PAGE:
The Miami Dolphins have had an identity crisis on offense all season.
Coach Tony Sparano ideally wants a ball control offense that features a power rushing attack. Problem is the running game has limped through the season, averaging 3.7 yards per carry.
"We hang our hat on the run, but sometimes out of necessity we need to get away from that," tight end Anthony Fasano admits.
That's where the team runs into a trouble considering its conservative nature. A day after the final two drives of Sunday's 17-14 loss to Buffalo fizzled, Sparano labeled his hurry-up offense as "just average."
So what can this offense lean on?
"We haven't really found ourselves," Fasano said. "We haven't played consistent enough to find ourselves and put a label on what type of offense we are."
And whose fault is that, considering the Dolphins added Pro Bowl receiver Brandon Marshall and rebuilt the offensive line this offseason to assist Chad Henne's development?
Even though offensive coordinator Dan Henning has gotten the majority of the blame for the offense's lackluster performance this season, which features an uninspiring unraveling in the past three games, the players believe they should be held accountable, too.
"Put it on our shoulders. Whatever is called, we're not going to point our fingers at our coaches or players. Whatever is called, we have to execute," Henne said. "It's execution."
How about personnel decisions? During the summer, Bill Parcells and Co. rebuilt the interior of an offensive line that averaged 4.4 yards per carry, paved the way for 22 rushing touchdowns, and was one of four teams to rush for more than 2,000 yards in 2009.
What they got in return is a ground game on pace to rush for 1,651 yards, and has scored six rushing touchdowns, the fewest in the NFL.
In the first two seasons of Sparano's tenure, the tight ends were featured plenty. In 2008, Fasano and David Martin set franchise record for production at the position. Even though Martin was on injured reserve last season, the backup tight ends — Joey Haynos and Kory Sperry — continued to play a significant role, catching 22 passes for 193 yards and three touchdowns.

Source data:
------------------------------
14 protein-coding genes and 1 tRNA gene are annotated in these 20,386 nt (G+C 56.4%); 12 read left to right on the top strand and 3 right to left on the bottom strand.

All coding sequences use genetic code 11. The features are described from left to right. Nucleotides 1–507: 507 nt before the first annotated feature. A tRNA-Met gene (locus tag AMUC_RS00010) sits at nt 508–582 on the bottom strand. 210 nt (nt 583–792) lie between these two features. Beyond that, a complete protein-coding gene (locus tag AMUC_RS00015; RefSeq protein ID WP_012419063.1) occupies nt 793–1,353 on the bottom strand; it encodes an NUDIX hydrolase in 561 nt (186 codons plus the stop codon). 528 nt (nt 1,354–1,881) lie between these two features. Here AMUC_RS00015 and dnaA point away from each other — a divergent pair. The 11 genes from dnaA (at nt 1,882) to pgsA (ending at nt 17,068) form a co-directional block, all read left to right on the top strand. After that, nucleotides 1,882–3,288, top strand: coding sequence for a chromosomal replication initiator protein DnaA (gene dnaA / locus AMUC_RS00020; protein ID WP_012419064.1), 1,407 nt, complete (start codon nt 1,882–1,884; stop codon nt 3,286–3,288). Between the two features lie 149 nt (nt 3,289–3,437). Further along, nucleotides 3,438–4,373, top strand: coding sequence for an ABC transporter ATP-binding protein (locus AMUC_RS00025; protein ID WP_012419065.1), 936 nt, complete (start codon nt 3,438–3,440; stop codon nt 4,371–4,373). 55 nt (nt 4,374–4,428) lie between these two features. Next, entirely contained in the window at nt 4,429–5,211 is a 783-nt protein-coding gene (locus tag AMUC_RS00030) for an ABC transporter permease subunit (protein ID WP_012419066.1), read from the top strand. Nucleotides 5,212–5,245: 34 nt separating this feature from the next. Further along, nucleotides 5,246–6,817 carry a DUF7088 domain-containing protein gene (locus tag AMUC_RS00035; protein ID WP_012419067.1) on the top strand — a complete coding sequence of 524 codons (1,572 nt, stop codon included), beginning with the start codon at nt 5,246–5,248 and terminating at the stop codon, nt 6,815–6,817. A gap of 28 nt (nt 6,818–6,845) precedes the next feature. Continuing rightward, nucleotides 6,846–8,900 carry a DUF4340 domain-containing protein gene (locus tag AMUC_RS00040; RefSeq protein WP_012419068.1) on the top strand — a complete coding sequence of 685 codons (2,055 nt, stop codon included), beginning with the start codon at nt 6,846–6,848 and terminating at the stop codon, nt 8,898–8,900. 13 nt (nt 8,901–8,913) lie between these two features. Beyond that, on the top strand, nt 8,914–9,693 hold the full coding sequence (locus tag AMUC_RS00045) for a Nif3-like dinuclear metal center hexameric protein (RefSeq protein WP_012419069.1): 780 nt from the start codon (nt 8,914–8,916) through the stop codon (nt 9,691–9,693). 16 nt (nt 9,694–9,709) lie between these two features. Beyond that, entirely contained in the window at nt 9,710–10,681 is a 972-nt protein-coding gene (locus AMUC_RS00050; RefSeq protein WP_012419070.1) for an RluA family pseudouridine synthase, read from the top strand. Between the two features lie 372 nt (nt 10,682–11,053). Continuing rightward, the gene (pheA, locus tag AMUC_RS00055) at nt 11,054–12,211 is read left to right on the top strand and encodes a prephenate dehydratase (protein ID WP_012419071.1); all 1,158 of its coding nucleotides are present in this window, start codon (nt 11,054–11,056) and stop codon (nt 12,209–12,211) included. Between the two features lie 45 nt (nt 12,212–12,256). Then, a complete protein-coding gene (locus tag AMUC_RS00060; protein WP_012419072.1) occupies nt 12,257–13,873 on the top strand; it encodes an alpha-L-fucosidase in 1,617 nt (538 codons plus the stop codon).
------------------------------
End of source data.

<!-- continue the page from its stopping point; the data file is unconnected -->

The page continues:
This year's trio of backups to Fasano — Jeron Mastrud, Mickey Shuler and Dedrick Epps, all undrafted rookies — haven't caught a pass in 14 games.
Henne is on pace to throw more touchdowns and interceptions this season, and his completion percentage (60.8 to 61.9) and quarterback rating (75.2 to 77.6) have improved slightly. But after 26 NFL starts (13-13 record) he's still in the bottom tier of the league's starting quarterbacks, coming in at No. 25.
Whether he's fired or retires for the third time at the end of this season, most inside the Dolphins organization don't expect Henning to return in 2011. He's prepared to take the bullet for this year's struggles.
Sparano said Henning has been "tremendous" for his development, and should be judged on his full body of work in his three seasons as the offensive play-caller.
"It's easy to point blame, fellas, and I get it; it comes with the territory," Sparano said when addressing his offense, which is ranked 31st in the NFL in points per game (17.1). "I need to do a better job. Tony Sparano needs to do a better job."